Press Release: D.C.-based faith groups to host global interfaith climate vigil on Sunday, December 7th

For Immediate Release: December 2, 2014
Contact: Patrick Carolan, Executive Director
Franciscan Action Network


 Vigil will take place at 7pm at Lafayette Square Park     


Washington, D.C.--As part of the international #LightForLima project, faith groups in Washington, D.C. will host a vigil on Sunday, December 7th at 7:00 PM in Lafayette Square Park in front of the White House.

This vigil is part of a larger effort that is taking place on the evening of December, 7th. People around the world will be gathering to show their concern about climate change.  They are coming together for candle and solar-lantern lit vigils to shine light on the Conference of the Parties being held in Lima, Peru from December 1st- 12th

Vigils are being held in Australia, Canada, India, Israel, Japan, Nigeria, UK, and the USA. In the US, faith groups hosting the vigils hope to build on the momentum from the People's Climate March, which mobilized tens of thousands of participants in New York earlier this year.

Members of faith groups, green groups, social justice groups, and anyone concerned about climate change are invited to attend the gatherings and pray for progress towards an international agreement to address climate change.   Those who do not wish to offer prayers are invited to attend and offer stories, poetry, music, or participate in a moment of silence.

Leaders from Muslim, Hindu, Buddhist, Jewish, Baha'i, Sikh, various Christian denominations and other spiritual backgrounds will offer prayers at the D.C. vigil. In addition, musician Jacob Crouse will offer songs, and the head of the NAACP's Environmental and Climate Justice Program will offer remarks.  Other religious, spiritual and artistic contributions are welcome.

"The science is no longer in dispute, and it's time for the world's political leaders to unite and commit to a climate agreement that funds, designs, and provides for the implementation of a just and equitable global solution." said Jamie Konopacky, the Representative for Sustainable Development at the U.S. Baha'i Office of Public Affairs. She added that from a Baha'i perspective, "justice, when appropriately brought to bear on social issues, is the single most important instrument for the establishment of unity."

Konopacky continued, "People of faith have been and will continue to do their part to ensure that world leaders reach a just and equitable plan of action for climate change and that the spiritual dimension of the social and ecological issues underlying the climate change problem are not ignored." Stressing a holistic approach to the needs of our time, she noted that in an authoritative Baha'i work, it is emphasized that "we cannot segregate the human heart from the environment outside us and say that once one of these is reformed everything will be improved. Man is organic with the world. His inner life molds the environment and is itself also deeply affected by it. The one acts upon the other and every abiding change in the life of man is the result of these mutual reactions."  According to Konopacky, "People of faith, science, and political leaders must work together."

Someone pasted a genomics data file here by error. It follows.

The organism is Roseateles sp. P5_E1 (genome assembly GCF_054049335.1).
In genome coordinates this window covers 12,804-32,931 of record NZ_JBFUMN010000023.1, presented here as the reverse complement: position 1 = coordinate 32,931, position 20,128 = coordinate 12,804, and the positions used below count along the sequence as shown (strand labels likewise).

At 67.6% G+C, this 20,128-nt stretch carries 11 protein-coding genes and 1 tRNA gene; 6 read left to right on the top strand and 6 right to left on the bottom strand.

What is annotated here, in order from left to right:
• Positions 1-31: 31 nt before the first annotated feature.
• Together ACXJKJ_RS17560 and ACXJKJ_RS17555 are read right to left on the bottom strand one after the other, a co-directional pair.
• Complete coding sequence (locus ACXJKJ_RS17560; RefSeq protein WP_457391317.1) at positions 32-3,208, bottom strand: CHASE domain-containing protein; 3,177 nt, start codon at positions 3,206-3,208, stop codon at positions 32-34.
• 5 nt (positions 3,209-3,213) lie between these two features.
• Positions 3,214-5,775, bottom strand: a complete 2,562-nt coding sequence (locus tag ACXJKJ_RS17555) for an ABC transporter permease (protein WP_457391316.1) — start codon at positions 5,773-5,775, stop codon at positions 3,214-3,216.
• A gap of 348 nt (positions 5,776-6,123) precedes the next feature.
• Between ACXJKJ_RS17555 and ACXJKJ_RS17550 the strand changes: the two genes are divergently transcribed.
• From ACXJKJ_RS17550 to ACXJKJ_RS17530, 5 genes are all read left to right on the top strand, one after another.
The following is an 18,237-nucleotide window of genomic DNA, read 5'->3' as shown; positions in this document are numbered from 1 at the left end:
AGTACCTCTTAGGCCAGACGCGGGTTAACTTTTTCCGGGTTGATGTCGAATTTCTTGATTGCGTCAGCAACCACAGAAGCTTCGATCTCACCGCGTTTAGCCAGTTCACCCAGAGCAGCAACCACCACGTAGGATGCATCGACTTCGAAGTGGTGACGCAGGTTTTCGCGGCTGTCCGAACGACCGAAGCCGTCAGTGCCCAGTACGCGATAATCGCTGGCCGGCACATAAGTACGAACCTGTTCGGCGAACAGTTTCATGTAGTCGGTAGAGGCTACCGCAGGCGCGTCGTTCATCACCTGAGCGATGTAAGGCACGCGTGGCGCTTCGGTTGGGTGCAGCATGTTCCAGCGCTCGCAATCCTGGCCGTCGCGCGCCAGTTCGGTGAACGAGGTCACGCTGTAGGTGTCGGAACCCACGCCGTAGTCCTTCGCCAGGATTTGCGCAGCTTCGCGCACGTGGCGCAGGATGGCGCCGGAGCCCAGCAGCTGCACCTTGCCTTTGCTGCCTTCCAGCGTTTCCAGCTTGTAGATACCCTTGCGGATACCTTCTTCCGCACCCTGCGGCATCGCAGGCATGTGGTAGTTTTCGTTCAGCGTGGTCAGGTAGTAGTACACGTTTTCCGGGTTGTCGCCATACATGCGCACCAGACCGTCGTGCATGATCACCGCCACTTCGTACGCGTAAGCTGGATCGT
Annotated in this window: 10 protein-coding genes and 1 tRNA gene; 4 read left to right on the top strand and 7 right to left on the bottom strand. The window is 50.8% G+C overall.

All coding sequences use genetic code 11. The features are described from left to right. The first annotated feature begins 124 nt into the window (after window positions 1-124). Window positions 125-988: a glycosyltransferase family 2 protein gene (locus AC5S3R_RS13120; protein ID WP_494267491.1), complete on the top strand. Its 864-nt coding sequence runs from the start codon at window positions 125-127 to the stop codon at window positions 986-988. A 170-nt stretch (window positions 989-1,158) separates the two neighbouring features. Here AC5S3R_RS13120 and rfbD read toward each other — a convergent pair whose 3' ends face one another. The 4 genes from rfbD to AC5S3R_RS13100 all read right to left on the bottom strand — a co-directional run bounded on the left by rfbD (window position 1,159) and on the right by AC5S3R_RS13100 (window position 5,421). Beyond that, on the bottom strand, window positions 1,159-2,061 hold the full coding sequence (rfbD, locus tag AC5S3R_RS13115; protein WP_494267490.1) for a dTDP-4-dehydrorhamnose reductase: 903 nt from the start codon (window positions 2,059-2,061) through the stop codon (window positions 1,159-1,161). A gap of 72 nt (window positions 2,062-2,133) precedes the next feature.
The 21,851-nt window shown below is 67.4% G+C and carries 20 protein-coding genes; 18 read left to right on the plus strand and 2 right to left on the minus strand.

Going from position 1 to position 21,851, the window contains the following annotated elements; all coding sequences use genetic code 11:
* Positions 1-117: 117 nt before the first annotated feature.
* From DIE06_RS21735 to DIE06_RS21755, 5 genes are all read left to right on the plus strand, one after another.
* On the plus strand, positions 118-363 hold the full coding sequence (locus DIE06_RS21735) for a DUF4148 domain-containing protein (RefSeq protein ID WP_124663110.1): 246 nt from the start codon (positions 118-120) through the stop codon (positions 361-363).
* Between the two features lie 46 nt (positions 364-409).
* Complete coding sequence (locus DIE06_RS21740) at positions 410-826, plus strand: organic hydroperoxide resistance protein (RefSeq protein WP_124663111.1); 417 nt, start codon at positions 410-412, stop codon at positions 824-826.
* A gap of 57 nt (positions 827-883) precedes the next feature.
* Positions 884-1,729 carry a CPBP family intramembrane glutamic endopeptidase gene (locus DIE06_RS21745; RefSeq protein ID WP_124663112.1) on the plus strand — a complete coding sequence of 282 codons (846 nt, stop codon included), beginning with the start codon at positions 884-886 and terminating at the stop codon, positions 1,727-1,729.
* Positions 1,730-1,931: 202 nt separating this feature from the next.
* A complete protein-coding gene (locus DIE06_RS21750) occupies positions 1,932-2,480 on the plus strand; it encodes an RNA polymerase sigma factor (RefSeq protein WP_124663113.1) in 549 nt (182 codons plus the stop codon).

Lise Van Susteren from Interfaith Moral Action on Climate Change in D.C. added, "We want to show our leaders that they have our support and urge them to be more determined and generous in finding ways to a meaningful global agreement on climate change"

Patrick Carolan, Executive Director of the Franciscan Action Network based in Washington, D.C. stated, "Pope Francis has called all of us to recognize the moral responsibility we have to care for all of creation. At a sustainability summit last May he said, 'Creation is not a property, which we can rule over at will... Creation is a gift, it is a wonderful gift that God has given us, so that we care for it and we use it for the benefit of all, always with great respect and gratitude,'" Carolan continued, "Right now there is a lack of respect toward the planet and we are attempting to change that."

More info about

#LightForLima is coordinated by, a multi-faith, global climate campaign.'s organizers hope that an outpouring of concern from people of diverse faiths around the world can help political leaders reach a climate deal.  "Many people turn to their faith or spirituality for hope in the face of challenge and suffering," said Rev. Fletcher Harper, coordinator and executive director of the religious-environmental NGO GreenFaith.  "Our prayers, meditations and expressions of sincere concern can help our leaders find the courage to reach a strong climate treaty."

Vigil is Solar-Lit

In a twist on the religious tradition of candle-lit vigils, many of the vigils, including the Washington, D.C. vigil, are using solar lamps.  For each lamp used in the vigils, two lamps will be delivered to African rural communities by SolarAid, enabling children to study and read after dark.  The solar lamps will replace kerosene lanterns that fill poor households with noxious fumes, leading to thousands of deaths annually.

All Are Invited

Members of the public are invited to participate in the Washington, D.C. vigil.  For further information, contact Patrick Carolan at or 202-527-7565